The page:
As you know, we have recently hired several people in different roles, and we have job postings active for others. We remain committed to building this company, ensuring we have the right people in the right roles and adding to the overall skills and abilities of our teams in all locations.

The Alabama Media Group is owned by Advance Publications. Read more


Questions and answers with The Washington Post’s lead environmental writer

Last week, The Washington Post kicked off its energy and environment section with a blog post by Chris Mooney, the section’s primary writer.

In it, he stressed the importance of thoughtful and comprehensive coverage of the environment. He talked to us about The Post’s plans for tackling the environmental beat, the current gaps in environmental coverage and getting through to climate change skeptics.

Broadly, how would you describe current state environmental journalism? Are news organizations investing in environmental coverage? Why or why not?

Mooney: I think you have a wide range of things happening. We are investing at The Post while others have cut back. Still, others have found ways to cover science and environmental topics without creating a specialized beat. I’m thrilled to have joined The Post and spearhead its deeper coverage of the environment.

As you noted in your blog post, climate change is an extremely polarizing issue for so many Americans. Read more


4 reasons the New York Times Company won’t be sold anytime soon

New York Times Sales
We learned last week that Michael Bloomberg would like to buy the New York Times Company. He even spoke to Chairman Arthur Sulzberger about it a couple of years ago. So what else is new? Rupert Murdoch covets the Times as well.

The only live question is whether the Sulzberger family would sell.  Through a spokesman Sulzberger said Friday, as he has many times before, that the company was not on the market whatever the offer.

Case closed?  Not quite.  The Wall Street Journal was not for sale until Murdoch’s News Corp. made the Bancroft family an offer — 67 percent above their shares’ trading value — they felt they could not refuse.  Nor did any but the inner circle know the Graham’s Washington Post was for sale until Jeff Bezos bought it in August 2013. Ditto, the Chandler family’s late1990′s surprise decision to sell Times Mirror to Tribune.

With that one qualifier, I think the Times’ and the Sulzbergers’ situation are so different that a sale anytime soon would be extraordinarily unlikely. Read more


Best headline of the blizzard: ‘There’s a Yeti on the Loose in Boston’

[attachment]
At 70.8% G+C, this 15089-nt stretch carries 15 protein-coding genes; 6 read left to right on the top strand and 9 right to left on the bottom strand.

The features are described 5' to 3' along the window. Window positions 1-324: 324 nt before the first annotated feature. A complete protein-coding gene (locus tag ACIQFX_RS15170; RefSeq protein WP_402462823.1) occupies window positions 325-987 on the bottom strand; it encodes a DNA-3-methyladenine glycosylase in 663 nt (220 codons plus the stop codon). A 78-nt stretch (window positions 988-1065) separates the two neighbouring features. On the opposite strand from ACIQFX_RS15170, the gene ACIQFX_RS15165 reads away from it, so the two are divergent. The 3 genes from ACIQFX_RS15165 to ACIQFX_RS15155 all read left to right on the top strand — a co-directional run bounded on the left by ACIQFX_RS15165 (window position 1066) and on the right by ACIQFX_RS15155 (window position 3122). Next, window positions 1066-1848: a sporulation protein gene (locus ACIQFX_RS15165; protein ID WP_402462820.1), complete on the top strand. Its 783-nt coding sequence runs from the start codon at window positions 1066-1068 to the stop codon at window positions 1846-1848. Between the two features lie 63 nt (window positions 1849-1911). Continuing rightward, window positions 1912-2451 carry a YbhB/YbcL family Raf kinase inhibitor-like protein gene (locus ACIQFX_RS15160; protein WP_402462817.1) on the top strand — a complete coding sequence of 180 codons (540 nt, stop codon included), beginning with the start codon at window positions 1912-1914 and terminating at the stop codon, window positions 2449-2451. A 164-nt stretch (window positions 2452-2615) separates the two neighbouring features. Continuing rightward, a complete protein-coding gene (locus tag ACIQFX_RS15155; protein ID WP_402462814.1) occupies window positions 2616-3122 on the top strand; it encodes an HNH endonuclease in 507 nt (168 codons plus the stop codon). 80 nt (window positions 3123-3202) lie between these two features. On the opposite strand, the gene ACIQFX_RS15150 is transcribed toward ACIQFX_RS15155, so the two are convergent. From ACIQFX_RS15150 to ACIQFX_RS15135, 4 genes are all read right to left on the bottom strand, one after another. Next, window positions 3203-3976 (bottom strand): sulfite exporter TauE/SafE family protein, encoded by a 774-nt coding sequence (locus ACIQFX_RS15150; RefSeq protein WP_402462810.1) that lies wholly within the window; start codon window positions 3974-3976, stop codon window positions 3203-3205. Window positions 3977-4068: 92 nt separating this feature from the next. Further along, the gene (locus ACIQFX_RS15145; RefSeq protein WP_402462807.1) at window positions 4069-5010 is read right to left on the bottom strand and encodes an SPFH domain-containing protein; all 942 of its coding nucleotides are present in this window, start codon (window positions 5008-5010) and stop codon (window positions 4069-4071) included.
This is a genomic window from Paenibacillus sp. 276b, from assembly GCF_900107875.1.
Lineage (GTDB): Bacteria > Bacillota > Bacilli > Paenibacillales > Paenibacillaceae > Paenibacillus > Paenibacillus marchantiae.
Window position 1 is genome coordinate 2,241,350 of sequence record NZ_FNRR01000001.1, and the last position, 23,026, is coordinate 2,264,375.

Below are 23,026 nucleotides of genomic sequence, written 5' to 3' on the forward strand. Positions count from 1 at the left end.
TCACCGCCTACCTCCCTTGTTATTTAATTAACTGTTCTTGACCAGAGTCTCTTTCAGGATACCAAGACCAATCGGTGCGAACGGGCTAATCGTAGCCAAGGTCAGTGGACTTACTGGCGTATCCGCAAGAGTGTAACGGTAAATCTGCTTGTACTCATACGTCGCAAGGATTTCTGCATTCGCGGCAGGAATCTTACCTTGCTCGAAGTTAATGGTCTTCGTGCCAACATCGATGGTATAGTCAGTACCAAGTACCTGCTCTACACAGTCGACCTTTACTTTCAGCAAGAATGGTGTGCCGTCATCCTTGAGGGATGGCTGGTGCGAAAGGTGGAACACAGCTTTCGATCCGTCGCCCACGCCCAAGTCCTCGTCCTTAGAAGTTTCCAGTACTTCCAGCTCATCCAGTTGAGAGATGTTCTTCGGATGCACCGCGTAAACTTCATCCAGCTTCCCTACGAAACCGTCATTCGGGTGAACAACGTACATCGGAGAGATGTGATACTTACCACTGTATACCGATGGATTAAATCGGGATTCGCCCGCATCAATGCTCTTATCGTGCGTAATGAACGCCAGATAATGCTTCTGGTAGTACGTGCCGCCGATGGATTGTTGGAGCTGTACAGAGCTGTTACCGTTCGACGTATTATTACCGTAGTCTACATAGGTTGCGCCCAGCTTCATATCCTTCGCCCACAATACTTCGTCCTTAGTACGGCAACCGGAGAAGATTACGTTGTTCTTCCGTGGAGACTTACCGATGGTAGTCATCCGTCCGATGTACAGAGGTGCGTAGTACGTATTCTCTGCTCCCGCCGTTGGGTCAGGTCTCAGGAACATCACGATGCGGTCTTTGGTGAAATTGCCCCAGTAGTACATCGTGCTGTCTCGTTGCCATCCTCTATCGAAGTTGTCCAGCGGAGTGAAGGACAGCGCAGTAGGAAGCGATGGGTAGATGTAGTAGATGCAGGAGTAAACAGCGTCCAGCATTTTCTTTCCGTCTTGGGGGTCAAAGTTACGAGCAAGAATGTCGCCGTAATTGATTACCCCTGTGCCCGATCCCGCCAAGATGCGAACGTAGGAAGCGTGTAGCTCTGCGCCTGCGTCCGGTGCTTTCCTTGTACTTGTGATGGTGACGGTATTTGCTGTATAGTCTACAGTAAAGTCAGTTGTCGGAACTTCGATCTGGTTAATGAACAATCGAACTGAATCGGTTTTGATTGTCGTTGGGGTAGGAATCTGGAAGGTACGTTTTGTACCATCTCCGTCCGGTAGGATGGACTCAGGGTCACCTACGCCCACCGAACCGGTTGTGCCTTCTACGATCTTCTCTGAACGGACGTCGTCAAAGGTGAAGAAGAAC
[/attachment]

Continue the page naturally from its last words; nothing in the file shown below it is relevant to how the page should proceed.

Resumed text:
Good morning. Here are 10 media stories.

  1. #Blizzardof2015

    Best subhead of the blizzard so far: "OK, not really. It’s just a bored person in a costume trying to make the best of the blizzard-like conditions." (Boston Magazine) | Lots of networks put staff up at hotels in NYC to make sure they could keep working. (Adweek) | Some of the news was helpful, including WNYC's free embeds. (Tumblr) | NBC also offered embeds, but in the reporter-staying-with-a-family kind of way. (The Washington Post) | You can watch the whole thing all over again, too. (USA Today) | Mashable has a collection of blizzard Vines and photos. (Mashable) | And here's a Vine of a funny Weather Channel moment I made myself. From Florida. I know. (Vine)

  2. What could go wrong with a state-run news outlet?

    Indiana's Gov.

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Career Beat: Julia Ioffe joins The New York Times Magazine

Good morning! Here are some career updates from the journalism community:

  • Julia Ioffe will be a contributing writer to The New York Times Magazine. Previously, she was a senior editor of The New Republic. Jaime Fuller is joining New York magazine. She writes for The Fix blog at The Washington Post. Elizabeth Stoker Bruenig will be a staff writer at The New Republic. She is a Ph.D. student at Brown University. (Politico)
  • Betsy Andrews will be editor-at-large at Organic Life. Previously, she was an executive editor of Saveur magazine. Karen Shimizu will be a deputy editor at Organic Life. Previously, she was a senior editor at Saveur magazine. (Fishbowl NY)
  • Eric Engleman is now technology editor at Politico Pro’s Pro Technology. Previously, he was deputy editor there. Tony Romm will be a senior technology reporter at Politico Pro’s Politico Pro Technology. Previously, he was a technology reporter there.
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Today in Media History: The Western Union telegram ends and Twitter begins

Two communication eras almost overlapped in 2006.

On January 27, 2006, Western Union ended its paper telegram service.

Two months later Jack Dorsey sent the first Twitter message.

Most folks know about Twitter’s history, but some might ask, “What was a telegram?”

Image-Telegram copy

“For more than 150 years, messages of joy, sorrow and success came in signature yellow envelopes hand-delivered by a courier. Now the Western Union telegram is officially a thing of the past.